Queen's counsel XXVI
In my first article in this series, before I had even started at Queen's College, I was looking forward to balancing my life between home, work and college and wondering how I would cope. My engineering effort came to an unexpected end last year when the company I worked for was closed and my job became redundant. My local tutor reminds me from time to time that my engineering perspective remains an active and important ingredient in my outlook on life and of course it is. It is important for us all to know ourselves and to discover the special abilities that we have, tried and tested or still latent.
Between the various years of our study, we are allocated two pastoral positions to enable us to develop our experience in a wider context. The first is a parish placement and you may remember that I spent some time in the parish of Bilston last year. Their Harvest thanksgiving service at St.Leonard's was particularly memorable because of the way they came together to celebrate local achievements from the world of work. Some they had stimulated themselves through a variety of local projects; others were invited to come and share thanks for their work, its struggles as well as its rewards. This is the church being involved with the community and seeking to be relevant to daily life.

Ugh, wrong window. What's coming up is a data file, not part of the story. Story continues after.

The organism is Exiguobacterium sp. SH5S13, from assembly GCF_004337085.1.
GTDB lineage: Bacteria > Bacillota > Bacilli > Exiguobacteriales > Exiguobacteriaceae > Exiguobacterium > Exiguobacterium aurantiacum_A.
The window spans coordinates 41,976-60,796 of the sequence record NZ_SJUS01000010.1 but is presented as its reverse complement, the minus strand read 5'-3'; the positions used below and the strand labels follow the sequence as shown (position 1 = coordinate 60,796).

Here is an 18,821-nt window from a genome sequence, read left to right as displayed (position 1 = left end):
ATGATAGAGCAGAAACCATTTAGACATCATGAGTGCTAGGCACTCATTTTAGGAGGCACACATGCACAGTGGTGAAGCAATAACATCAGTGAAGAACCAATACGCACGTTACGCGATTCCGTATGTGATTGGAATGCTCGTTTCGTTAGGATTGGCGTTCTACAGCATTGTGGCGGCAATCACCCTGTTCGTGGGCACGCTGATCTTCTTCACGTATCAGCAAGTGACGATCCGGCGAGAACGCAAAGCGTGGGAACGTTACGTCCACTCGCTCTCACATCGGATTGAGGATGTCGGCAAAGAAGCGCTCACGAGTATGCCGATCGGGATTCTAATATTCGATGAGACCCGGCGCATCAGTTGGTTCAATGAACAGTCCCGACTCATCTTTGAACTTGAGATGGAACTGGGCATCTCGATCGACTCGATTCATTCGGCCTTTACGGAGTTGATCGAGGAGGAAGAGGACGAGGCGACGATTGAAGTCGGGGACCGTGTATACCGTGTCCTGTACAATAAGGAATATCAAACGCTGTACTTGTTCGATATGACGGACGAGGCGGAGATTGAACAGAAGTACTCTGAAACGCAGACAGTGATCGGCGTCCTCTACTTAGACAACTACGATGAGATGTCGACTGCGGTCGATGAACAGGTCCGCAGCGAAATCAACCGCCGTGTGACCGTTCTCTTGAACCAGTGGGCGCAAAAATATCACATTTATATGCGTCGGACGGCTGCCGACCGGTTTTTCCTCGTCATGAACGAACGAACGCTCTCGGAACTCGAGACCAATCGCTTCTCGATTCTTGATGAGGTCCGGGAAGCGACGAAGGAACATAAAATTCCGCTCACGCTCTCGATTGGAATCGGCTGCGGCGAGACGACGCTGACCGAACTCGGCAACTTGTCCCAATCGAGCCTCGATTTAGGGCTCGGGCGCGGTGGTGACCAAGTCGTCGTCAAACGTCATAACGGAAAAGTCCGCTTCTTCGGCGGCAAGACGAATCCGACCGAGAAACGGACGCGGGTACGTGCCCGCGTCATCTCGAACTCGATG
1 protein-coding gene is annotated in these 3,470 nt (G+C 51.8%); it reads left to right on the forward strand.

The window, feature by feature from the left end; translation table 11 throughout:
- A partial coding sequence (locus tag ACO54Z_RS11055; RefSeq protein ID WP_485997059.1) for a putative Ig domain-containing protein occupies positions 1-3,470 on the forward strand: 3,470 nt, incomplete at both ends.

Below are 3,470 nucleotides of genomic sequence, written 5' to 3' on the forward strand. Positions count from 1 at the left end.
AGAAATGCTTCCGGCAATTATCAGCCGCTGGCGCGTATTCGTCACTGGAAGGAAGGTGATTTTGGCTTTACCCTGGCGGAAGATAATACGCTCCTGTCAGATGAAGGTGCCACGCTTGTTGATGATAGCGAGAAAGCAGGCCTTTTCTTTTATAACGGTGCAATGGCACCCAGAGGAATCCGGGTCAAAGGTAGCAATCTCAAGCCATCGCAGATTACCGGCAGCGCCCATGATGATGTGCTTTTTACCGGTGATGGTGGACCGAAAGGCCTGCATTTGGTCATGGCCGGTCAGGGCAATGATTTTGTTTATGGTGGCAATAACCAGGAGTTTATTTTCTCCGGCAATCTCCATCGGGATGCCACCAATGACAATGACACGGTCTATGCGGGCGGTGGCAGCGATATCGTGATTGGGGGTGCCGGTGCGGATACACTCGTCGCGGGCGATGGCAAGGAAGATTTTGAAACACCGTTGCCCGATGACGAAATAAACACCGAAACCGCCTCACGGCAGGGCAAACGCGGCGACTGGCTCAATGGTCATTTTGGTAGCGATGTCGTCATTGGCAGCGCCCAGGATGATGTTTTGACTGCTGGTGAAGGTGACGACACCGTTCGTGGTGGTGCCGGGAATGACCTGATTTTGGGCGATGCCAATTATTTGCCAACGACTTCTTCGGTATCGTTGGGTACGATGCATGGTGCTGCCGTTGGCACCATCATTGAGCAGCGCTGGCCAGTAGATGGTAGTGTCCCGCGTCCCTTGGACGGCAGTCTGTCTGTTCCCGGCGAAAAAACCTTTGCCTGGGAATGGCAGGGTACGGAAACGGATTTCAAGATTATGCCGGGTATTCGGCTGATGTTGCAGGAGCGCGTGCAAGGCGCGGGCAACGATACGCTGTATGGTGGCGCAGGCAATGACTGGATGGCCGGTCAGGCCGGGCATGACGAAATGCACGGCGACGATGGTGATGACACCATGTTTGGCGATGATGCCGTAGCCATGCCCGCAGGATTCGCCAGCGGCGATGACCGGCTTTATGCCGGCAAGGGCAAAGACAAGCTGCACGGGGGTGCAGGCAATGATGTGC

The second is a secular attachment and this year I have the good fortune to be working with the Black Country Urban Industrial Mission (BCUIM) that seeks to link our faith with the world of work. There are nine chaplains who have been invited to come alongside those who work in a wide range of businesses and to share their insights and concerns with employees and employers. This is the world of work and of being community seeking to find God in the midst and of growing God's kingdom in our busyness as well as in our stillness at the end (or the start) of each week during worship in church.
The BCUIM, and others, think also about prayers and liturgies that are specific about bringing the world of work with its associated economy together with the church. This is something that we all contribute to in various ways but sometimes find its tensions and priorities difficult to reconcile with our faith. Here is the opening prayer offered for use on Industrial Sunday earlier this year.
Be our guide and companion, merciful God
This site was developed to contain work by Mike Fox relating to the WMMTC course
This page was last updated on 2003-08-12